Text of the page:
|Fundamental Analysis vs. Technical Analysis|
|Sunday, 10 April 2011 14:10|
by John Tardogno
Fundamental analysis and technical analysis are the two most widely used methods for making trade decisions in the Forex market. Fundamental analysis shows traders the “fundamental” characteristics of a currency and a reason for it's direction. Analyzing fundamentals such as interest rates, trade balance and monetary policy gives a trader an idea on how to forecast future price moves and make profitable trades.
Technical analysis shows traders the past price action of a currency. By analyzing significant price changes of a currency, a trader is better able to find entry and exit points. There is no holy grain both types of analysis have their advantages and disadvantages – the key to profitable trading is in maximizing the positives, and minimizing the negatives, of each and using them to make high probability trades.
While most technical traders will tell you you can't trade fundamentals I find it's the only way to determine when to start looking for a reversal in a currency or pair and I have been in many discussions about how the charts show you everything you want or need to know however I'm currently long USD/JPY from 79.342 while most technical traders are still waiting for an entry. I would not have bought at that level if I were purely a technical trader.
George Soros known as "the Man Who Broke the Bank of England" made a $1 billion during the 1992 Black Wednesday UK currency crises. Soros correctly anticipated that the British government would have to devalue the pound sterling. I would argue he did not do this using technical analysis. However when using fundamentals to make trading decisions proper money management is not only required it can be critical.
Fundmental trading is not for everyone! However for the trader who feels the need to understand why a currency’s price has moved, fundamental analysis has several advantages. Fundamentals can often explain a price move by describing an established correlation. When that correlation starts to change you know a reversal or a correction is immenent.
While explanations are always present in fundamental analysis, it is not always so easy to understand them. And once fundamentals are determined the really difficult work begins. How should you use the information and how can the interpretation be used to forecast future prices?
The challenge with fundamental analysis often lies in how we interpret conflicting information. For example, the release of very strong U.S. GDP data could send the USDX much higher. On the other hand, strong GDP data could also suggest the worst of a global financial crisis is over, causing a more positive market outlook and investment in “riskier” currencies relative to the U.S. Dollar – sending the Euro and British Pound higher, and the U.S. Dollar lower!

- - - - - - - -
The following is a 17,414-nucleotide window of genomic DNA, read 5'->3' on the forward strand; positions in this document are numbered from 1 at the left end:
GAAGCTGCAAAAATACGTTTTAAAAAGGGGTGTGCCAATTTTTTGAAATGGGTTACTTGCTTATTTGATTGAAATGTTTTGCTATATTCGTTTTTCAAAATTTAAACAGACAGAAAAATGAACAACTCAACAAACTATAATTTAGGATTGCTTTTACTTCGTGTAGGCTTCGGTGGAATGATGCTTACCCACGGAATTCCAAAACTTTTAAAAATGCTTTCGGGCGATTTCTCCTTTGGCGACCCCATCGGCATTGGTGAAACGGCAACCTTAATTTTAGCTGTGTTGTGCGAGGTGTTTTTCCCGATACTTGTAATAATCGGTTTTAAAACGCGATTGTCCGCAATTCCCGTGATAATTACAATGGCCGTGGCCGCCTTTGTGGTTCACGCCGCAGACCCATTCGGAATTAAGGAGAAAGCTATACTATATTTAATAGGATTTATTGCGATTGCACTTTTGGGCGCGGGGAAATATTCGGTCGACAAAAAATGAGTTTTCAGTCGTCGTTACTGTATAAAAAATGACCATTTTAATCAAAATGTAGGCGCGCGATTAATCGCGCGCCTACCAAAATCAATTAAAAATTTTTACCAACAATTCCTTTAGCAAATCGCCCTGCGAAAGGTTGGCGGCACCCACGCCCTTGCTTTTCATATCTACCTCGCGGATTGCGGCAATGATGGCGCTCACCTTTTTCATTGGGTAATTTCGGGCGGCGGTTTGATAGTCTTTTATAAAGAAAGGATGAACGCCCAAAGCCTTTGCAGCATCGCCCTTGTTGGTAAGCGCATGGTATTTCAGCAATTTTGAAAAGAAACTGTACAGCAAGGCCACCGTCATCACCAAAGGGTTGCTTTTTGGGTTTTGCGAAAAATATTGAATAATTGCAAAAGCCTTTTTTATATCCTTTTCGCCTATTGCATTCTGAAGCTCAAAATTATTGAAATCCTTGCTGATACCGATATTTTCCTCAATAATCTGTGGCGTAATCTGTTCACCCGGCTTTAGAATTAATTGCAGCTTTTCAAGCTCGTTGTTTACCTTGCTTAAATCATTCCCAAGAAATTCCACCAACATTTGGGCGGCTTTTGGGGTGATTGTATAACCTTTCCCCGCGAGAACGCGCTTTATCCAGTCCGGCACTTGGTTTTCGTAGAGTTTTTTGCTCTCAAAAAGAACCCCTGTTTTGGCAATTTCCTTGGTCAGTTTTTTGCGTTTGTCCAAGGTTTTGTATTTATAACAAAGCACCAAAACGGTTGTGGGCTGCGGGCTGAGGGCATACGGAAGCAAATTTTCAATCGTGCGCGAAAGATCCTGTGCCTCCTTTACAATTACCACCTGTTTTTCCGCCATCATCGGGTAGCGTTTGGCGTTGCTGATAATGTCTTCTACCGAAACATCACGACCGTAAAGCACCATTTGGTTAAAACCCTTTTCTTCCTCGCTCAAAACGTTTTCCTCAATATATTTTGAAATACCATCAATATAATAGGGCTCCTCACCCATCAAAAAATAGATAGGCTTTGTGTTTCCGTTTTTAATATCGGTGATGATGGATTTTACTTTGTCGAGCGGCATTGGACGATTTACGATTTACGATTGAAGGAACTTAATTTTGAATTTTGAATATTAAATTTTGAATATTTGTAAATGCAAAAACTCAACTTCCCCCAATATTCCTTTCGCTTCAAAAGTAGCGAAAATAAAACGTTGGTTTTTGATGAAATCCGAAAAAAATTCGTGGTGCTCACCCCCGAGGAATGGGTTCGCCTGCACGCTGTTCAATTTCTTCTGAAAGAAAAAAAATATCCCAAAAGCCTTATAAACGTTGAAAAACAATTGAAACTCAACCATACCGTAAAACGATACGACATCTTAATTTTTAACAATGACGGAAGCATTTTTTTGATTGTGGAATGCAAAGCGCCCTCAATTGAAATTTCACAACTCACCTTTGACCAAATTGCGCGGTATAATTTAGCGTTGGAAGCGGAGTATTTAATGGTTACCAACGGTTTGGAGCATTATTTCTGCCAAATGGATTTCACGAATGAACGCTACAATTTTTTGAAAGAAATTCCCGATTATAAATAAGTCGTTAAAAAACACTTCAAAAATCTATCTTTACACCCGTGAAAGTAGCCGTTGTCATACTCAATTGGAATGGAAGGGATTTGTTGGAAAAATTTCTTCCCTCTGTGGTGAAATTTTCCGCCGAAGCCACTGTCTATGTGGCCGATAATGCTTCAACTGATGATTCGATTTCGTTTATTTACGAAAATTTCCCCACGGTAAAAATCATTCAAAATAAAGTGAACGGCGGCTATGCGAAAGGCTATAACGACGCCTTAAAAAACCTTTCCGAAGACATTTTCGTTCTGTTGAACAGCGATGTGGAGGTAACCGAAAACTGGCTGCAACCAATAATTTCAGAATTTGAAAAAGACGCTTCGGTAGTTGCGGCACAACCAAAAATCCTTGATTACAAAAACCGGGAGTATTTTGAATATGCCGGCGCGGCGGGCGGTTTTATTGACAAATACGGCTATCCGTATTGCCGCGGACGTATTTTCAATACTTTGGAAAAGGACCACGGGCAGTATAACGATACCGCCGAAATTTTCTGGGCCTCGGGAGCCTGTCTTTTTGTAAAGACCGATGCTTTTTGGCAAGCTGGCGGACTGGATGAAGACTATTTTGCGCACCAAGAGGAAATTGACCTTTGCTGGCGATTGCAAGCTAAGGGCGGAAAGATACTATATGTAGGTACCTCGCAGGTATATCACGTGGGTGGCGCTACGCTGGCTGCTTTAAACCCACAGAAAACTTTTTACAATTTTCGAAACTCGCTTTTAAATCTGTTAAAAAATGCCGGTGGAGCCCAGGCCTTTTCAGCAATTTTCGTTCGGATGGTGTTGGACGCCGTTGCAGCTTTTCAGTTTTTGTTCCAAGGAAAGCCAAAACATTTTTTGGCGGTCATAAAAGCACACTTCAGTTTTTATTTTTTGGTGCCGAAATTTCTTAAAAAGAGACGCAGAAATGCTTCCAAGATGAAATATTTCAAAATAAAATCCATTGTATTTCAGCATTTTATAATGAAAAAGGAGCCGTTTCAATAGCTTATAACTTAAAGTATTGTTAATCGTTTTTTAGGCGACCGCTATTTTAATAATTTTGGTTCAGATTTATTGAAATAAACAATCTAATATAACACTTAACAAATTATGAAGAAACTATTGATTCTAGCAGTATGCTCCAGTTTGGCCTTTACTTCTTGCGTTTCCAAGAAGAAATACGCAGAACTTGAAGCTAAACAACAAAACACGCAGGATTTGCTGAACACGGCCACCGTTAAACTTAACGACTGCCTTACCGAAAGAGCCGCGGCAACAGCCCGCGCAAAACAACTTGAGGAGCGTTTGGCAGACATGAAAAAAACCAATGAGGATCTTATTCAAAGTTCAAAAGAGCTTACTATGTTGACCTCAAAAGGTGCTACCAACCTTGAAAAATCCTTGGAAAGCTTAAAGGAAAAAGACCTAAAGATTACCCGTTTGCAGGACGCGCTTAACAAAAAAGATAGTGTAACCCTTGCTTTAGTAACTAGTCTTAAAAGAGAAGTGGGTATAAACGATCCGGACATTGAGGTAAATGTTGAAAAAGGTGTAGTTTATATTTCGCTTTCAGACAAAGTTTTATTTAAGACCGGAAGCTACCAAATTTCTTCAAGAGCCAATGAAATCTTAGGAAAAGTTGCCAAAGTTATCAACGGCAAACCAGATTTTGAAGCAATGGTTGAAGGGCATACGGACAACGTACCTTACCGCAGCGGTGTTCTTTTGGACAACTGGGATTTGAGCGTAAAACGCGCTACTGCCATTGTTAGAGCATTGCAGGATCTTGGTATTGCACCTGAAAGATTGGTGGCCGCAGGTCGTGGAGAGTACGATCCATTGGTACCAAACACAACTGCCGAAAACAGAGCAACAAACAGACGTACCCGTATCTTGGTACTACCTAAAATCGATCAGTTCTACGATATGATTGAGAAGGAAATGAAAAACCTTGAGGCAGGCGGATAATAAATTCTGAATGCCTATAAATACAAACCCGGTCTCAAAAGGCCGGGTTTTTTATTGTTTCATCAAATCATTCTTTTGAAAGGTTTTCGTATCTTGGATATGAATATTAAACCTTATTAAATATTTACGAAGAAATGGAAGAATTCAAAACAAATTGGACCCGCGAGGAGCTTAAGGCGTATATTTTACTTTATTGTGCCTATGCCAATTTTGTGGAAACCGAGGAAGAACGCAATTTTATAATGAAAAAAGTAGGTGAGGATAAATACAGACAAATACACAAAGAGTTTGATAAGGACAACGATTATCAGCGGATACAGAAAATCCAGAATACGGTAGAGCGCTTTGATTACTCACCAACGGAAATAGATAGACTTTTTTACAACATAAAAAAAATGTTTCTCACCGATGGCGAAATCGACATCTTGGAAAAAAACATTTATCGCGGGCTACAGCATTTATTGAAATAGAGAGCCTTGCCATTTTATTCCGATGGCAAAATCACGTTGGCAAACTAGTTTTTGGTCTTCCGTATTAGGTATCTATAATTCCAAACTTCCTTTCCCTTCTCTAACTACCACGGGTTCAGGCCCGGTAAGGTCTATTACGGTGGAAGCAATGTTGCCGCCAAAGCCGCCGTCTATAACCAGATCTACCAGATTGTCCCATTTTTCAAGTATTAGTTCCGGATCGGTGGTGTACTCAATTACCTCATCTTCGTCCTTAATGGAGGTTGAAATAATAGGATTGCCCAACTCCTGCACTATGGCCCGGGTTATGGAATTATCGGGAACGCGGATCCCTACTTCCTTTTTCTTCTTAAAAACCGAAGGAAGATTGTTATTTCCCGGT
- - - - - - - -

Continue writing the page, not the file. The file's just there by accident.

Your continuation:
So is strong U.S. GDP good for the Dollar, or bad for the Dollar? Fundamental analysis, as a predictive methodology, will usually answer with “it depends.”
So if fundamental analysis attempts to answer “why,” technical analysis seeks to answer “where.”For example when yen buyers were unsuccessful at driving the price of the USD/JPY below 79.73 so this information suggests that based on price action alone, a profitable trade could be buying the USD/JPY with a stop below 79.73 which I how I ended up looking to buy the USD/JPY. But my reasons for looking for buy and not a sell were fundamentals.
While all other major currencies had managed to take out some key levels in recent weeks against the buck, the Yen still had not taken out its key level which came in by 79.75 in Usd/Jpy, the record level from 1995.
Market participants are fixated on taking out key levels, and until that barrier was broken I expected the Yen well bid. However, once the level was finally taken out, timing for an intervention in my opinion would be more than perfect, and could spark a major reversal in the currency.
So while While academic types may debate which type of analysis is superior, a profitable Forex trader simply learns to apply the best aspects of fundamental analysis AND the best aspects of technical analysis to make high probability trades.
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